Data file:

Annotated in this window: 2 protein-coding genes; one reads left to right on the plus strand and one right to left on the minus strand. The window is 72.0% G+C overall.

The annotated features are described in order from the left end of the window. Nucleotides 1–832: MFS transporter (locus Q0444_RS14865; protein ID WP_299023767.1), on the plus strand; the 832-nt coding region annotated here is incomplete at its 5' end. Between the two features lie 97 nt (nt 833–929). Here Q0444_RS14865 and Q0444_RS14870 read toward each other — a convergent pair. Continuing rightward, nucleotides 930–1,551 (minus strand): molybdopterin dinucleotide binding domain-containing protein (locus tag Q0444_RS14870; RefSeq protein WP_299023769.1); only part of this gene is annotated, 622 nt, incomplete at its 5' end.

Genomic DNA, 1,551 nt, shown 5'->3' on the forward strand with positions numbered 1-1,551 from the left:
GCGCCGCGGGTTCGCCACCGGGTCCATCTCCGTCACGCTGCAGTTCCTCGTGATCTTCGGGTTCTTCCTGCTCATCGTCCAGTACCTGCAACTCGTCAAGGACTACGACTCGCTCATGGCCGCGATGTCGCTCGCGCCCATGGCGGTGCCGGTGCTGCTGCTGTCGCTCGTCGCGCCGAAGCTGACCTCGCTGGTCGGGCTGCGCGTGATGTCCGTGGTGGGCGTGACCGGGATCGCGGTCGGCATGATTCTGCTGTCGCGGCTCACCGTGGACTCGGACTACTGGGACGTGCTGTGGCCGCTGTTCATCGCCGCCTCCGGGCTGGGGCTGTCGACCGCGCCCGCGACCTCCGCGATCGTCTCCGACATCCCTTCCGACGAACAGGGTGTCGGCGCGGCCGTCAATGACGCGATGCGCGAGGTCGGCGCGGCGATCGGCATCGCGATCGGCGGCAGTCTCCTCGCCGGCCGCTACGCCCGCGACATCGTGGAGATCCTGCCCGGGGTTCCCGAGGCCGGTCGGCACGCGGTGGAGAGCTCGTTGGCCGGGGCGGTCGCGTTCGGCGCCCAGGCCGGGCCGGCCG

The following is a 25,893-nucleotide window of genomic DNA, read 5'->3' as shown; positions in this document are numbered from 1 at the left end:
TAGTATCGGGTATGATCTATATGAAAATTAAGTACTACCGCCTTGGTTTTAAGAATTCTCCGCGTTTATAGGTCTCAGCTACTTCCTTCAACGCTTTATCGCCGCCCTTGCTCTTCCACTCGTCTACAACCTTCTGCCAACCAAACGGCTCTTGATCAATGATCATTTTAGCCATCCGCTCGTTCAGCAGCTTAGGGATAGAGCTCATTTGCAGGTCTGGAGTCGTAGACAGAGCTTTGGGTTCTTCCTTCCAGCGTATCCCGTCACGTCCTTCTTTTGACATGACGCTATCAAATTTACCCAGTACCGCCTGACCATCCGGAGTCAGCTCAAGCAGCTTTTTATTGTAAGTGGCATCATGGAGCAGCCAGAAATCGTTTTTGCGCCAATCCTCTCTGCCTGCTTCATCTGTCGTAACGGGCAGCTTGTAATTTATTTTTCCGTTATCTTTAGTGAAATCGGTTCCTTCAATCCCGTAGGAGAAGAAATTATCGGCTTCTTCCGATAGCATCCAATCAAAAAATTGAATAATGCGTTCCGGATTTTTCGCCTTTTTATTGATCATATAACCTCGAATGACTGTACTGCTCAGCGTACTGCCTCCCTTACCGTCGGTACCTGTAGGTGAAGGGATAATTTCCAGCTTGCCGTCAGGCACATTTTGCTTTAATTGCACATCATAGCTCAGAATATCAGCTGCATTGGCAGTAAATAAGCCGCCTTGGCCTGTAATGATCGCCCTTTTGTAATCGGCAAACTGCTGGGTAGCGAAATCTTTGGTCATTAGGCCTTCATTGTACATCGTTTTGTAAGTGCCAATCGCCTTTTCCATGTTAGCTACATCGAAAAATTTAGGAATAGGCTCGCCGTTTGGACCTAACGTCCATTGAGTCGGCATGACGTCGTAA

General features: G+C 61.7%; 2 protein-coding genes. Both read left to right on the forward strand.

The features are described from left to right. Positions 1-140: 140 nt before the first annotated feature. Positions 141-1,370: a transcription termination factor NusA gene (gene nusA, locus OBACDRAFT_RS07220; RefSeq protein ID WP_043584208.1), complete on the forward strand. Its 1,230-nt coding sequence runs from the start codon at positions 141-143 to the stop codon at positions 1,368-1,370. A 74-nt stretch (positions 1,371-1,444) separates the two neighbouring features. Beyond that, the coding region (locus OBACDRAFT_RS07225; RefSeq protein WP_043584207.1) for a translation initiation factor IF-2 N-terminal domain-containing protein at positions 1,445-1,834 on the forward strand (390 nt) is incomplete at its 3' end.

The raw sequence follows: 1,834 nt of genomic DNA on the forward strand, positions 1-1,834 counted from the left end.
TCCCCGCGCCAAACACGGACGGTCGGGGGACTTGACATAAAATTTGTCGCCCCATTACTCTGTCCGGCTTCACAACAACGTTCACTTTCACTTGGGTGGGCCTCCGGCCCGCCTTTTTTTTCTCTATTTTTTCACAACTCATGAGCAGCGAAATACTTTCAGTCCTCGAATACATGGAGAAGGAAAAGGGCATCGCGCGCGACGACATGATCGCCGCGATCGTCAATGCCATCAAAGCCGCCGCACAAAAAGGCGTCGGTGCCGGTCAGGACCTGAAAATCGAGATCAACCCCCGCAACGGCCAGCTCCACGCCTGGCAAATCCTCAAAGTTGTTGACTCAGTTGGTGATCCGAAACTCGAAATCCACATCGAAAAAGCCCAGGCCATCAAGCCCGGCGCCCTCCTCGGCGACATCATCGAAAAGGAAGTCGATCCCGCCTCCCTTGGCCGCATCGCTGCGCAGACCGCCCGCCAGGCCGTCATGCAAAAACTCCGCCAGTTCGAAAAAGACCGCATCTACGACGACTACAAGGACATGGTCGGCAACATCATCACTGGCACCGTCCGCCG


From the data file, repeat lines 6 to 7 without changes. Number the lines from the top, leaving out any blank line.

TAGTATCGGGTATGATCTATATGAAAATTAAGTACTACCGCCTTGGTTTTAAGAATTCTCCGCGTTTATAGGTCTCAGCTACTTCCTTCAACGCTTTATCGCCGCCCTTGCTCTTCCACTCGTCTACAACCTTCTGCCAACCAAACGGCTCTTGATCAATGATCATTTTAGCCATCCGCTCGTTCAGCAGCTTAGGGATAGAGCTCATTTGCAGGTCTGGAGTCGTAGACAGAGCTTTGGGTTCTTCCTTCCAGCGTATCCCGTCACGTCCTTCTTTTGACATGACGCTATCAAATTTACCCAGTACCGCCTGACCATCCGGAGTCAGCTCAAGCAGCTTTTTATTGTAAGTGGCATCATGGAGCAGCCAGAAATCGTTTTTGCGCCAATCCTCTCTGCCTGCTTCATCTGTCGTAACGGGCAGCTTGTAATTTATTTTTCCGTTATCTTTAGTGAAATCGGTTCCTTCAATCCCGTAGGAGAAGAAATTATCGGCTTCTTCCGATAGCATCCAATCAAAAAATTGAATAATGCGTTCCGGATTTTTCGCCTTTTTATTGATCATATAACCTCGAATGACTGTACTGCTCAGCGTACTGCCTCCCTTACCGTCGGTACCTGTAGGTGAAGGGATAATTTCCAGCTTGCCGTCAGGCACATTTTGCTTTAATTGCACATCATAGCTCAGAATATCAGCTGCATTGGCAGTAAATAAGCCGCCTTGGCCTGTAATGATCGCCCTTTTGTAATCGGCAAACTGCTGGGTAGCGAAATCTTTGGTCATTAGGCCTTCATTGTACATCGTTTTGTAAGTGCCAATCGCCTTTTCCATGTTAGCTACATCGAAAAATTTAGGAATAGGCTCGCCGTTTGGACCTAACGTCCATTGAGTCGGCATGACGTCGTAA

General features: G+C 61.7%; 2 protein-coding genes. Both read left to right on the forward strand.